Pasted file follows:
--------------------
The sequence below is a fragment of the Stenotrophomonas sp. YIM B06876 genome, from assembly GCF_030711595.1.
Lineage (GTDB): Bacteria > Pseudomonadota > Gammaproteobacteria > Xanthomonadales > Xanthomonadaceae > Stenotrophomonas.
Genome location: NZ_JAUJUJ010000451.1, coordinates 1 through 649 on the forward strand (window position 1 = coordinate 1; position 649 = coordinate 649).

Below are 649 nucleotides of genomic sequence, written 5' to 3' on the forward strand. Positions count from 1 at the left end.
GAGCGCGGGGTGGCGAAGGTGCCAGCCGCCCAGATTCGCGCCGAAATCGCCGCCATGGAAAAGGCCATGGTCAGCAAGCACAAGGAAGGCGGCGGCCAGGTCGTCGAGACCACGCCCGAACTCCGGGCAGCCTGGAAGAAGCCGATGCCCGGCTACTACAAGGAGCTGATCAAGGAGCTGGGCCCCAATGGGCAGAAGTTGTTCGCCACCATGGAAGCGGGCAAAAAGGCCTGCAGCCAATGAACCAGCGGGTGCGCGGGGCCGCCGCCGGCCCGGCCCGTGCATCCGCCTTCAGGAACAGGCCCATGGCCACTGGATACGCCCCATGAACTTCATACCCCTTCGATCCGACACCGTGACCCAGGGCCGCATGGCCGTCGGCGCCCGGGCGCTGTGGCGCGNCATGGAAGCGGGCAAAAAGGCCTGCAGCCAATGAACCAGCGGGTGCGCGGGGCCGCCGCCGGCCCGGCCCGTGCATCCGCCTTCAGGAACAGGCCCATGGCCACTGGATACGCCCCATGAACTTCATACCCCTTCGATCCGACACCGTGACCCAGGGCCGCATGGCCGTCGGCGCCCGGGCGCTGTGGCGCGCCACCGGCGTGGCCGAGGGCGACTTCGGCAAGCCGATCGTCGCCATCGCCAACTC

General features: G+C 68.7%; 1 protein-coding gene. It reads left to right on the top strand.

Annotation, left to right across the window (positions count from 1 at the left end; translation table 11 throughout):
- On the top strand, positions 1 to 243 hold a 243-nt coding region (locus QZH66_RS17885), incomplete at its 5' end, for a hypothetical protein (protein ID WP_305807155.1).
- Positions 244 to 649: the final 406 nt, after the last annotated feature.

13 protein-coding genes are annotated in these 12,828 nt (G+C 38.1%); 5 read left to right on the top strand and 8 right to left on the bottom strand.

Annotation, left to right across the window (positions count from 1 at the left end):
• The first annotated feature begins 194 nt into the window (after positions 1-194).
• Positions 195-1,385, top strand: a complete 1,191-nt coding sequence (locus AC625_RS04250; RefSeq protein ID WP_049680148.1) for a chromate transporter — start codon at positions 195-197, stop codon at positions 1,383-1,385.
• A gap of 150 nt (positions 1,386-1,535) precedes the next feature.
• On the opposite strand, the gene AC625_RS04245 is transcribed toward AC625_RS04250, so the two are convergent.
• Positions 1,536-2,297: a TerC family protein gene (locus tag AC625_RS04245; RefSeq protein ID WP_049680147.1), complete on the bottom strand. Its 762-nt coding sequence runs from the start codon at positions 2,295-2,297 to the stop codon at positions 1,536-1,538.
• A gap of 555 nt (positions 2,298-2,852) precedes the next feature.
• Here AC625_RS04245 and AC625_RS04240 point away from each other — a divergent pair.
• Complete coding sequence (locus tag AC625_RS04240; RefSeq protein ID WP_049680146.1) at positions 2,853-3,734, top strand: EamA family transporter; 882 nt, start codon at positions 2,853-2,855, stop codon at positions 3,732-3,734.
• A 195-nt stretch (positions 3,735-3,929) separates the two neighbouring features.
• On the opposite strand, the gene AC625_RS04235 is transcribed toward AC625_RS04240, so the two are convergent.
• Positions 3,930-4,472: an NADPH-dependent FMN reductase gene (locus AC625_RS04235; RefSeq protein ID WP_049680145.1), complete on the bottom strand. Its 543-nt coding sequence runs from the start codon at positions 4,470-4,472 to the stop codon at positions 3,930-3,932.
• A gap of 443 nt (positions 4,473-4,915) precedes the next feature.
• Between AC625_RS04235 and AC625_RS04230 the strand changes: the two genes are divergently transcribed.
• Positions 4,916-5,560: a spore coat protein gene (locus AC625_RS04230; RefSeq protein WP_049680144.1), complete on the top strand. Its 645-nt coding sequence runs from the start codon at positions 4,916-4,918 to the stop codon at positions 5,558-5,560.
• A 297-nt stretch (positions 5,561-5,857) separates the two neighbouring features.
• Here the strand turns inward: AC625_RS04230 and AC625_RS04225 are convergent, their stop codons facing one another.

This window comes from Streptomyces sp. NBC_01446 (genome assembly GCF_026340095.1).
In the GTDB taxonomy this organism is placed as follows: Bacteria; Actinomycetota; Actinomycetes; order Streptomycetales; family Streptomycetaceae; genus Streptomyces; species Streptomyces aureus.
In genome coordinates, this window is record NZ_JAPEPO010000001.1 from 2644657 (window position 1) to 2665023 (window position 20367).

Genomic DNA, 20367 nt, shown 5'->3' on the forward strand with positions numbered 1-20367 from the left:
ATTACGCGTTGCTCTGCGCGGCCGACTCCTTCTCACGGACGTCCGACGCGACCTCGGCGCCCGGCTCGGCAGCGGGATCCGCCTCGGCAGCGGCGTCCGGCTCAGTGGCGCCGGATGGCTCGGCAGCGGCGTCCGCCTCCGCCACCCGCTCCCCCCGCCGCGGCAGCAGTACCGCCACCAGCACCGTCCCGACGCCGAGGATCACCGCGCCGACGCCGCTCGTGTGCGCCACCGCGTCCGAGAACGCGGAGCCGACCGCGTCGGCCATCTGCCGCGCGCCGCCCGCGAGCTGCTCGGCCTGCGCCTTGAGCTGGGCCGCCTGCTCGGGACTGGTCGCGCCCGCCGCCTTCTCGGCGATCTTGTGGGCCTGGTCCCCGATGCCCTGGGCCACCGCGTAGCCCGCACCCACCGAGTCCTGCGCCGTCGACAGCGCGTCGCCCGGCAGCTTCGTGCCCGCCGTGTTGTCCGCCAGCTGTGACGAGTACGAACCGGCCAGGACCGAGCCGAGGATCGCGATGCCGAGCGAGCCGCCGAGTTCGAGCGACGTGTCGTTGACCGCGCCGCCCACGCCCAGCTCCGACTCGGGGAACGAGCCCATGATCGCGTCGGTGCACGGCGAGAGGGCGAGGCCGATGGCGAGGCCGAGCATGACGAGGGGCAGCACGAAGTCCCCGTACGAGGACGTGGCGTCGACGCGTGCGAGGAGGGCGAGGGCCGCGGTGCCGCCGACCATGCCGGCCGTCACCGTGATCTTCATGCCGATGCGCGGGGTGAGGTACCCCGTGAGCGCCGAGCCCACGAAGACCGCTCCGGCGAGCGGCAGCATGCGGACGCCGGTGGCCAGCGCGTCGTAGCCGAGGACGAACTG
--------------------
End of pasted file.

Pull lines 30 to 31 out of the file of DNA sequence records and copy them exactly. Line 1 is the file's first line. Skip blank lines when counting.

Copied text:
In genome coordinates, this window is record NZ_JAPEPO010000001.1 from 2644657 (window position 1) to 2665023 (window position 20367).

Genomic DNA, 20367 nt, shown 5'->3' on the forward strand with positions numbered 1-20367 from the left: